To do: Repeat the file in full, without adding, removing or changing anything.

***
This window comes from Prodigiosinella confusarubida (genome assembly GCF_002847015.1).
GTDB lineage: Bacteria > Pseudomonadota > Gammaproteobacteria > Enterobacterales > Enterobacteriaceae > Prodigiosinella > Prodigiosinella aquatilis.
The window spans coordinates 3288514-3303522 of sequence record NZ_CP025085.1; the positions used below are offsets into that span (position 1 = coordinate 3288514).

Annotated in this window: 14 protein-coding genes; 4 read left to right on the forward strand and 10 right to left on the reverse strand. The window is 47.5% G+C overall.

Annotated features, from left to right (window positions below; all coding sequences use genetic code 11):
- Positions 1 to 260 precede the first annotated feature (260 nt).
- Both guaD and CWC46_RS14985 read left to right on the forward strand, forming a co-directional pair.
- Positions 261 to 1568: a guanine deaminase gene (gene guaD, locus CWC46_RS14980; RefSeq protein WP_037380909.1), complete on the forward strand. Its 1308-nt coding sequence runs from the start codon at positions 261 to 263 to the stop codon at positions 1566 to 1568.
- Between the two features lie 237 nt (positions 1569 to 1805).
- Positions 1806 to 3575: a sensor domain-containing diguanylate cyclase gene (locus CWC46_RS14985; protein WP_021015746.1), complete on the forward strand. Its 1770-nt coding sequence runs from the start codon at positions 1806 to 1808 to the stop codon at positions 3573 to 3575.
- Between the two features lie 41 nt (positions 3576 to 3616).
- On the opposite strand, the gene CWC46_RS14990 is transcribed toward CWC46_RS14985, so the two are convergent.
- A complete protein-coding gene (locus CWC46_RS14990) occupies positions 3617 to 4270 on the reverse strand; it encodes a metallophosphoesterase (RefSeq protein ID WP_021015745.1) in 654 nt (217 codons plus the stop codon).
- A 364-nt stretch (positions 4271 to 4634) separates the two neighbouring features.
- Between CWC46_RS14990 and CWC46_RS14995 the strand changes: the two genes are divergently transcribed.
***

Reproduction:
This window comes from Prodigiosinella confusarubida (genome assembly GCF_002847015.1).
GTDB lineage: Bacteria > Pseudomonadota > Gammaproteobacteria > Enterobacterales > Enterobacteriaceae > Prodigiosinella > Prodigiosinella aquatilis.
The window spans coordinates 3288514-3303522 of sequence record NZ_CP025085.1; the positions used below are offsets into that span (position 1 = coordinate 3288514).

Annotated in this window: 14 protein-coding genes; 4 read left to right on the forward strand and 10 right to left on the reverse strand. The window is 47.5% G+C overall.

Annotated features, from left to right (window positions below; all coding sequences use genetic code 11):
- Positions 1 to 260 precede the first annotated feature (260 nt).
- Both guaD and CWC46_RS14985 read left to right on the forward strand, forming a co-directional pair.
- Positions 261 to 1568: a guanine deaminase gene (gene guaD, locus CWC46_RS14980; RefSeq protein WP_037380909.1), complete on the forward strand. Its 1308-nt coding sequence runs from the start codon at positions 261 to 263 to the stop codon at positions 1566 to 1568.
- Between the two features lie 237 nt (positions 1569 to 1805).
- Positions 1806 to 3575: a sensor domain-containing diguanylate cyclase gene (locus CWC46_RS14985; protein WP_021015746.1), complete on the forward strand. Its 1770-nt coding sequence runs from the start codon at positions 1806 to 1808 to the stop codon at positions 3573 to 3575.
- Between the two features lie 41 nt (positions 3576 to 3616).
- On the opposite strand, the gene CWC46_RS14990 is transcribed toward CWC46_RS14985, so the two are convergent.
- A complete protein-coding gene (locus CWC46_RS14990) occupies positions 3617 to 4270 on the reverse strand; it encodes a metallophosphoesterase (RefSeq protein ID WP_021015745.1) in 654 nt (217 codons plus the stop codon).
- A 364-nt stretch (positions 4271 to 4634) separates the two neighbouring features.
- Between CWC46_RS14990 and CWC46_RS14995 the strand changes: the two genes are divergently transcribed.